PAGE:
We’re back in Florida for three weeks visiting our kids and grandkids. And it’s hot. Really hot. Temperatures in the 90’s. Heat index over 100.
On days like these, an ice-cold glass of water and just a little breeze provides a needed respite and a refreshing break.
This morning in looking at today’s Bible reading, I am also reminded of the need for spiritual refreshment.
Now I urge you, brothers —you know that the household of Stephanas were the first converts in Achaia, and that they have devoted themselves to the service of the saints— be subject to such as these, and to every fellow worker and laborer. I rejoice at the coming of Stephanas and Fortunatus and Achaicus, because they have made up for your absence, for they refreshed my spirit as well as yours. Give recognition to such men (1 Cor 16:15-18)
Three men. Stephanas. Fortunatus. And Achaicus. Unknown. Unheard of. And Unheralded. They’re not registered in the Heroes Fall of Fame in Hebrews 11. Yet, their names are recorded here, not because of some earth-shattering deed or miraculous work, but because of their ministry of encouragement. Paul says they “refreshed” his spirit. And also the Corinthian brethren.
When we speak of ministry, we often think of the preacher. Or the pastors. Maybe a program of the church. Something special. A point of emphasis to put on our web page. It may be a local outreach effort. Or an entree into foreign evangelism. And if often requires money to support such a ministry.
But the ministry of these three men was different. It didn’t require special funding. Or permission from the Shepherds. It was personal. Individual. And spiritually uplifting.
It is believed that Paul wrote 1 Corinthians from Ephesus during his third missionary journey. So these three men came to Ephesus and supplied something for Paul that was lacking. Something he needed. Something that encouraged him. Refreshed him. Renewed his strength. And rejuvenated his spirit.
Today we need more Christians to engage in the ministry of refreshing spirits.
When there are challenges in the church or trouble is brewing, it can be discouraging. There will always be weak members, lukewarm members, and even ungodly members. In times like these someone needs to step up and provide refreshment. Be an encourager in times of discouragement.
When our friends and brethren experience family problems, look for ways to be a refreshing Christian. An encouraging word and a kind deed may mean a lot and lighten the load a bit.
Health problems are something faced not only by the elderly but sometimes the young. A debilitating physical illness affects us emotionally, mentally, and even spiritually. How refreshing it is when a brother or sister offers to help. Visits. Prays. Brings a meal. Or sends a thoughtful card.
While we know that the death of a Christian is precious in the Lord’s sight, it’s still difficult when we lose a spouse, a child or a parent. Friends and fellow Christians who come alongside of us, offering comfort and consolation is spiritually refreshing.
A refreshing ministry is never more needed than when sin invades our lives. Sin is a burden. It brings us down. It results in hurt and headache. What’s needed is a tender-hearted brother or sister to restore the erring. The work of restoration and reconciliation is indeed a refreshing ministry.
Finally, don’t forget your spiritual leaders. Preachers. Pastors. Deacons. And teachers. Their work is challenging. They can become weary. And, sometimes feel unappreciated. A small gift, a note of appreciation, a sincere word of thanks, or just a simple hug can be very refreshing.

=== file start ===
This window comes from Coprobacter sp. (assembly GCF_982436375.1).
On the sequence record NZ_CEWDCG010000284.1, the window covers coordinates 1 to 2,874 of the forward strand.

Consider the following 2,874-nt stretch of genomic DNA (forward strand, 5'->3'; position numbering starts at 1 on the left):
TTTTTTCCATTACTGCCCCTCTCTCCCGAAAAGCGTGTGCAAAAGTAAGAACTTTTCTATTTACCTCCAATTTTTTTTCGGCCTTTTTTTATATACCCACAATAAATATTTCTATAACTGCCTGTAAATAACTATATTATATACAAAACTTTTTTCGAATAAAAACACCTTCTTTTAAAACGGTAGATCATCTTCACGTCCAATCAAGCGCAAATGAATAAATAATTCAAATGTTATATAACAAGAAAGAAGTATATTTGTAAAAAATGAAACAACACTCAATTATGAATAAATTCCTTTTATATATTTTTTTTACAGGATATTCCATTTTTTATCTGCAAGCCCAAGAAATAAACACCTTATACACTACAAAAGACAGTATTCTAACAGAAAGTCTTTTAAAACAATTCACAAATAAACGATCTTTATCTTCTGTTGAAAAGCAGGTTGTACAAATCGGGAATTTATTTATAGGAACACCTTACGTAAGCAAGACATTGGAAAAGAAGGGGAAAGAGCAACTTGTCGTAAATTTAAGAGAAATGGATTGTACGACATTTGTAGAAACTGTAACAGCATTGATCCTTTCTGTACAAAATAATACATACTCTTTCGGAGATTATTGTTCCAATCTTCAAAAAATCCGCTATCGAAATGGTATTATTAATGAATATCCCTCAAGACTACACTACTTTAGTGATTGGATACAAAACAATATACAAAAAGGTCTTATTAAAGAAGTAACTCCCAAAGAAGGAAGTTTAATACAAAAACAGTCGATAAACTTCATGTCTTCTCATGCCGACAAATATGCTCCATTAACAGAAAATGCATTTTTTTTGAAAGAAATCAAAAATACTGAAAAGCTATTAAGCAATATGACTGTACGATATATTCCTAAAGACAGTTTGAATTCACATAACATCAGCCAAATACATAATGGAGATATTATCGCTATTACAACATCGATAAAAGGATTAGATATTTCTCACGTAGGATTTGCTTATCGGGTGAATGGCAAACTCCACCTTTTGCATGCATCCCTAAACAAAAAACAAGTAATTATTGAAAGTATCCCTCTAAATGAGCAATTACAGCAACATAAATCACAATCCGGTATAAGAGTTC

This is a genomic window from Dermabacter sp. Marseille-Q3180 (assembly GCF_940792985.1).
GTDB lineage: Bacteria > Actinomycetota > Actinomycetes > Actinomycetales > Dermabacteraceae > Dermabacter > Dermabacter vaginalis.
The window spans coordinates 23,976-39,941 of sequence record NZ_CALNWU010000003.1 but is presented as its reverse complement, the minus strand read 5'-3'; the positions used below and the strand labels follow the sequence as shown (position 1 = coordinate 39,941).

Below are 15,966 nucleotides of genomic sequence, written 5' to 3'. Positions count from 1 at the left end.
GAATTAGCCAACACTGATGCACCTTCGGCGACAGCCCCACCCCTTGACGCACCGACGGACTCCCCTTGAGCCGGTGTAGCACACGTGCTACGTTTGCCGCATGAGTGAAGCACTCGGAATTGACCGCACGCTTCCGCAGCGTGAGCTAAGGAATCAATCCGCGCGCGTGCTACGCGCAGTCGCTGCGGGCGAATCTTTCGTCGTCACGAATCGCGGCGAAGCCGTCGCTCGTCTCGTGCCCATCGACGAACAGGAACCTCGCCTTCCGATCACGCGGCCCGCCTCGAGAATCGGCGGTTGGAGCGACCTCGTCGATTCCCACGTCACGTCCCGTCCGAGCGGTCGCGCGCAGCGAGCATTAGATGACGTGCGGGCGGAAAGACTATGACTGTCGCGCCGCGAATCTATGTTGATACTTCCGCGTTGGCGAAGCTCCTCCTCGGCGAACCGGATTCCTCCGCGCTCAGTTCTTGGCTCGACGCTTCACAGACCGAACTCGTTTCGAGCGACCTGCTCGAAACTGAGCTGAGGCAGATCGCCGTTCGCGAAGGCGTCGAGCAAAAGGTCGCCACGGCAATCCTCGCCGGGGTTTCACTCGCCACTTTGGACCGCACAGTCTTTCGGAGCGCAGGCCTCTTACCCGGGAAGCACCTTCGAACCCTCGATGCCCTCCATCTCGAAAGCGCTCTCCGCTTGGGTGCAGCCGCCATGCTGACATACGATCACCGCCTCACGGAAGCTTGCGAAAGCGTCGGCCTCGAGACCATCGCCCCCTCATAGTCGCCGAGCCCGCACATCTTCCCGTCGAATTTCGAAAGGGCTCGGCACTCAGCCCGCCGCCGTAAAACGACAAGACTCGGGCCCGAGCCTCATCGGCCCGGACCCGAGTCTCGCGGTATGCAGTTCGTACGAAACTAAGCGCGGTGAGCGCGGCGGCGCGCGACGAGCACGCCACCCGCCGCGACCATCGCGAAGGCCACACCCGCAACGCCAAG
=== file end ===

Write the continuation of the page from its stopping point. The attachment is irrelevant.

Jesus said, “For whoever gives you a cup of water to drink in My name, because you belong to Christ, assuredly, I say to you, he will by no means lose his reward (Mk 9:41). Either literally or figuratively, it’s a refreshing ministry.
Take the advice of 19th-century novelist Lydia Maria Child, “You find yourself refreshed by the presence of cheerful people. Why not make earnest effort to confer that pleasure on others?”
–Ken Weliever, The Preacherman
2 responses to “A Refreshing Ministry”
Ken, thanks for the glass of water!
Stephen was the first martyr that Paul approved of (Acts 7:58), Stephanas was the only household or family Paul baptized (1 Corinthians 1:16) and now as you Ken point out, the household of Stephanas were among the first converts in Achaia (1 Corinthians 16:15-18). mmm…I’m thinking there is a refreshing connection with Stephen and a cup of water for the baptized members here.
When people are baptized, they die to their old life and their sins are not held against them. They are born again. And born again…new converts get stoned. New converts like new babies have to listen very hard to what their mom and dad are saying. At first they can’t understand the words …the words are so confusing. The job of the disciples, their brothers and sisters,is to baptise them with the name of the Father, the Son and the Holy Spirit. Doing this is no easy task. The new converts resist being stoned because getting stoned sounds frightful and painful. It sounds like the worst way to die and when they hear how Stephen was stoned…well they tsk.tsk and perpetuate the Family Story that Paul is the perpetrator, the worst sinner of all (1 Timothy 1:15) who was crucified with Christ (Galatians 2:20).
For the baptized believer..To be “stoned”…is to accept Christ, the Rock that the chief builders rejected…as their Everlasting Father and his Bride as their Mother and Jesus the Rabboni as their Elder Brother the Son of David, the Prince of Peace.
So here’s a cup of water on the rocks for you Ken!